Wood and Indoor Environment

Creating beneficial spaces for living, working, well-being
[ Page 1 of 10 ]            
Sponsored by reThink Wood

Learning Objectives:

  1. Define the relationship between a building’s sustainability and the health and performance of the building’s occupants.
  2. Explore how wood was used to enhance the experience of building occupants in projects from around the country.
  3. Recognize how wood used as a structural and finish material contributes to key elements of occupant environment including indoor air quality, acoustic performance, and physical health.
  4. Examine evidence confirming the positive human response to wood for its aesthetic qualities and connection to nature.

Credits:

HSW
1 AIA LU/HSW
AIBD
1 AIBD P-CE
IACET
0.1 IACET CEU*
AAA
AAA 1 Structured Learning Hour
AANB
AANB 1 Hour of Core Learning
AAPEI
AAPEI 1 Structured Learning Hour
MAA
MAA 1 Structured Learning Hour
NLAA
NLAA 1 Hour of Core Learning
NSAA
NSAA 1 Hour of Core Learning
NWTAA
NWTAA 1 Structured Learning Hour
OAA
OAA 1 Learning Hour
SAA
SAA 1 Hour of Core Learning
 
This course can be self-reported to the AIBC, as per their CE Guidelines.
This course is approved as a Structured Course
Approved for structured learning
Approved for Core Learning
This course is approved as a Core Course
Course may qualify for Learning Hours with NWTAA
Course eligible for OAA Learning Hours
This course is approved as a core course
This course can be self-reported for Learning Units to the Architectural Institute of British Columbia

The objectives of sustainable design are broader than just environmental effects, having come to embrace issues of human health and performance. As sedentary and service-related work becomes more prevalent in our society, the amount of time people spend inside buildings increases—the average North American spends 90 percent of his or her time indoors, another 5 percent in cars and only 5 percent outside. This not only makes the design of building interiors ever more important, but calls for the buildings themselves to provide a connection to nature that will only get harder to come by.

Many factors influence whether a building has a positive or negative impact on its occupants. This course highlights remarkable buildings where the use of wood as a structural or finish material has made a unique contribution, with a focus on indoor air quality, acoustics, physical health, and a natural, positive human response to wood that has always been intuitive, but is increasingly being proven by research and experience.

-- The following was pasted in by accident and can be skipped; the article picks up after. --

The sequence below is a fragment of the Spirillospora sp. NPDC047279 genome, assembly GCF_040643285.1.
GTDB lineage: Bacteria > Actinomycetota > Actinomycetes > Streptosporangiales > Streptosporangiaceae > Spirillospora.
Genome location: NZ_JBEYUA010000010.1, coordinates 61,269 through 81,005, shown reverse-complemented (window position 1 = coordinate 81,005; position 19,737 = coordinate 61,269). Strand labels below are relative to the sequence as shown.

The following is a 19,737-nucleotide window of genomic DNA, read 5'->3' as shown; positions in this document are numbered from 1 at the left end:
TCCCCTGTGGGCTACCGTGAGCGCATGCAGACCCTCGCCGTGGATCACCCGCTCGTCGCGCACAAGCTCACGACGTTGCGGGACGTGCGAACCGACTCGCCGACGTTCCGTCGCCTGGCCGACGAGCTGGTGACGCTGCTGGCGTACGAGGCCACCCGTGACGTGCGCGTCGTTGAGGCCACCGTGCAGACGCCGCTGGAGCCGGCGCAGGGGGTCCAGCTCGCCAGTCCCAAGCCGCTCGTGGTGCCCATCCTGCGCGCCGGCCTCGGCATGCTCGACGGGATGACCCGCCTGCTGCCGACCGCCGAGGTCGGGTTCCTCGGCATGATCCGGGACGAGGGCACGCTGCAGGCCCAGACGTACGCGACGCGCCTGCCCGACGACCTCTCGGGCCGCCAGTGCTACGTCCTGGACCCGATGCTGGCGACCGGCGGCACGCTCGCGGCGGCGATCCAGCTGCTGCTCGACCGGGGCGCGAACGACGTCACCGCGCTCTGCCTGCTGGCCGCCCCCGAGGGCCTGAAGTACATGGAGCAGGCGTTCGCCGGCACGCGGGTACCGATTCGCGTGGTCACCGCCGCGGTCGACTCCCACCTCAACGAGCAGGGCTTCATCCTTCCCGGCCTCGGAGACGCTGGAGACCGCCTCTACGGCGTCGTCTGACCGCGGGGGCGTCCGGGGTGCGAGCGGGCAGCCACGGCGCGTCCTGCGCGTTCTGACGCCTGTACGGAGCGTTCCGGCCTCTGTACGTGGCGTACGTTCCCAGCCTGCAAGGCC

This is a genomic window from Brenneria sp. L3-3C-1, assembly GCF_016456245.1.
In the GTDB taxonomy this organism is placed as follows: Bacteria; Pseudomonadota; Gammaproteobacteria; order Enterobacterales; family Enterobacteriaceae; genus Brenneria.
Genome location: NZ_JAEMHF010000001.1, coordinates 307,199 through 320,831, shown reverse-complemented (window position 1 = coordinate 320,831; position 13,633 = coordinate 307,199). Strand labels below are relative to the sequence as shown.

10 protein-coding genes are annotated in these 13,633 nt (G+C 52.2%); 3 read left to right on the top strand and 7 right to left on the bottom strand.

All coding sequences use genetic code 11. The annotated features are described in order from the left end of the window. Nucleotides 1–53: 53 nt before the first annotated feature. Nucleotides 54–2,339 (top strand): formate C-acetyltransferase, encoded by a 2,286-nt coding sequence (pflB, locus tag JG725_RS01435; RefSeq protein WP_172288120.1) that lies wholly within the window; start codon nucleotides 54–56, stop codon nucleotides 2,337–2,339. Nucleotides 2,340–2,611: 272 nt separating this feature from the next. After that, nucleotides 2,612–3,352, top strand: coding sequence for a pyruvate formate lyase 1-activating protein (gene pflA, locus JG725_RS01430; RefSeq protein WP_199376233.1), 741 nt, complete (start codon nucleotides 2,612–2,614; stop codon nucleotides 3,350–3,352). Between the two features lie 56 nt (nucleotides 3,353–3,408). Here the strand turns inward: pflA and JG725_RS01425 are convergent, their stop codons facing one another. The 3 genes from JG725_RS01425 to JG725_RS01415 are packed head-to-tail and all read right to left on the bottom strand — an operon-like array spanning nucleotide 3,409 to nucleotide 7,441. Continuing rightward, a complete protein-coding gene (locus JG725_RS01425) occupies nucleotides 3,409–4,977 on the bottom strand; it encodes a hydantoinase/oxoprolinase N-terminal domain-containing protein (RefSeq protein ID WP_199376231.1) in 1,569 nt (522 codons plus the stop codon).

“This is one of the most overlooked aspects of sustainability. It's not about the points. It's about designing places where people want to be,” says Marc L'Italien of EHDD, discussing the LEED Platinum-certified David and Lucile Packard Foundation Headquarters, one of the innovative projects featured in this course (see page 7). Wood has been extensively researched and shown to be sustainable by measures that include renewability, embodied energy, air and water pollution, and carbon footprint. But it also performs well in areas that are essential to occupant comfort and performance, resulting in spaces where people feel good and do well over long periods of time.

Architect Reese Rowland, a principal at Polk Stanley Wilcox whose projects include the Hillary Rodham Clinton Children's Library (see sidebar on page 5) agrees. “Our most recognized spaces are those where wood is prominent,” he said. “Whether the story calls for a progressive, modern language or something more transitional, the key to the most memorable spaces is warmth and natural light. Wood gives warmth like no other material.”

In this 50,000-square-foot dining commons, Douglas-fir structural roof decking and truss timbers respond to the client’s desire for natural materials that evoke feelings of warmth and comfort, have visually appealing textures and patterns, and resonate with students and staff.

Photo by Richard Mandelkorn

Bolton Dining Commons, University of Georgia
Athens, Georgia
Smith Dalia Architects, Bruner/Cott & Associates

In this 50,000-square-foot dining commons, Douglas-fir structural roof decking and truss timbers respond to the client’s desire for natural materials that evoke feelings of warmth and comfort, have visually appealing textures and patterns, and resonate with students and staff.

 

[ Page 1 of 10 ]            
Originally published in Architectural Record
Originally published in June 2013

Notice

Academies